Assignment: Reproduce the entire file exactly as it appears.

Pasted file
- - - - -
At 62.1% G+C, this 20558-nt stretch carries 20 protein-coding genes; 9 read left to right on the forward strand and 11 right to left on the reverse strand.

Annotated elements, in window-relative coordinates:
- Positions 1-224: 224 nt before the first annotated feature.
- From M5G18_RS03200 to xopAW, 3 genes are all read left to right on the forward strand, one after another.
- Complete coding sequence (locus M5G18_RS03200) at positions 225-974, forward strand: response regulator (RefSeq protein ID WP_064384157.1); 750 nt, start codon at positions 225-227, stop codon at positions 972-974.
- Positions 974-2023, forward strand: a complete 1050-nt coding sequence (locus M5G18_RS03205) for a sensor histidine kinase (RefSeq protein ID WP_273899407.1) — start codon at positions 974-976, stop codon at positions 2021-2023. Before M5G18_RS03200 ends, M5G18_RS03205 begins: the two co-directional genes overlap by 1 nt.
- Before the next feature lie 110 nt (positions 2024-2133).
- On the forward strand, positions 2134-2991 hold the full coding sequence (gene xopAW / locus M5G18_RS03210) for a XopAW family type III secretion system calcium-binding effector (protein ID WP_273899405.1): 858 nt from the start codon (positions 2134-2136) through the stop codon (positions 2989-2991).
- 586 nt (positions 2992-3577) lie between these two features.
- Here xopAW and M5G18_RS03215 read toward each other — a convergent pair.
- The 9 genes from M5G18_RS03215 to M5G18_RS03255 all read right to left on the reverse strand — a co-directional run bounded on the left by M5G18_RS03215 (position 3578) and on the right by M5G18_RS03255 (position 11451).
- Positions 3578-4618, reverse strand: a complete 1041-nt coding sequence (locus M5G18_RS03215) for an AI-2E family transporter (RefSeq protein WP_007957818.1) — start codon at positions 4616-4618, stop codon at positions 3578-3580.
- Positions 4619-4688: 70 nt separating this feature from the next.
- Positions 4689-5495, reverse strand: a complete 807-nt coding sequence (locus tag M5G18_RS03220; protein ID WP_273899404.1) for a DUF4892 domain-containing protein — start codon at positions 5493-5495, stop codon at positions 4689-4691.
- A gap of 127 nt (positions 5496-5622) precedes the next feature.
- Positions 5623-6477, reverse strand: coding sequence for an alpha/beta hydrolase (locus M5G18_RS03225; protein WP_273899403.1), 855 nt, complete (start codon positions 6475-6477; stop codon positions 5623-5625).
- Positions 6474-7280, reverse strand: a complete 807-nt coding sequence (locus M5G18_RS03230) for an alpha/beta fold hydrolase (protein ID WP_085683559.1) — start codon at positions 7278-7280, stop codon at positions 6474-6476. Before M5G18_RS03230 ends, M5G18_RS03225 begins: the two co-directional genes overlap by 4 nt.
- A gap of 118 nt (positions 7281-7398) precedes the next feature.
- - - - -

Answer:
At 62.1% G+C, this 20558-nt stretch carries 20 protein-coding genes; 9 read left to right on the forward strand and 11 right to left on the reverse strand.

Annotated elements, in window-relative coordinates:
- Positions 1-224: 224 nt before the first annotated feature.
- From M5G18_RS03200 to xopAW, 3 genes are all read left to right on the forward strand, one after another.
- Complete coding sequence (locus M5G18_RS03200) at positions 225-974, forward strand: response regulator (RefSeq protein ID WP_064384157.1); 750 nt, start codon at positions 225-227, stop codon at positions 972-974.
- Positions 974-2023, forward strand: a complete 1050-nt coding sequence (locus M5G18_RS03205) for a sensor histidine kinase (RefSeq protein ID WP_273899407.1) — start codon at positions 974-976, stop codon at positions 2021-2023. Before M5G18_RS03200 ends, M5G18_RS03205 begins: the two co-directional genes overlap by 1 nt.
- Before the next feature lie 110 nt (positions 2024-2133).
- On the forward strand, positions 2134-2991 hold the full coding sequence (gene xopAW / locus M5G18_RS03210) for a XopAW family type III secretion system calcium-binding effector (protein ID WP_273899405.1): 858 nt from the start codon (positions 2134-2136) through the stop codon (positions 2989-2991).
- 586 nt (positions 2992-3577) lie between these two features.
- Here xopAW and M5G18_RS03215 read toward each other — a convergent pair.
- The 9 genes from M5G18_RS03215 to M5G18_RS03255 all read right to left on the reverse strand — a co-directional run bounded on the left by M5G18_RS03215 (position 3578) and on the right by M5G18_RS03255 (position 11451).
- Positions 3578-4618, reverse strand: a complete 1041-nt coding sequence (locus M5G18_RS03215) for an AI-2E family transporter (RefSeq protein WP_007957818.1) — start codon at positions 4616-4618, stop codon at positions 3578-3580.
- Positions 4619-4688: 70 nt separating this feature from the next.
- Positions 4689-5495, reverse strand: a complete 807-nt coding sequence (locus tag M5G18_RS03220; protein ID WP_273899404.1) for a DUF4892 domain-containing protein — start codon at positions 5493-5495, stop codon at positions 4689-4691.
- A gap of 127 nt (positions 5496-5622) precedes the next feature.
- Positions 5623-6477, reverse strand: coding sequence for an alpha/beta hydrolase (locus M5G18_RS03225; protein WP_273899403.1), 855 nt, complete (start codon positions 6475-6477; stop codon positions 5623-5625).
- Positions 6474-7280, reverse strand: a complete 807-nt coding sequence (locus M5G18_RS03230) for an alpha/beta fold hydrolase (protein ID WP_085683559.1) — start codon at positions 7278-7280, stop codon at positions 6474-6476. Before M5G18_RS03230 ends, M5G18_RS03225 begins: the two co-directional genes overlap by 4 nt.
- A gap of 118 nt (positions 7281-7398) precedes the next feature.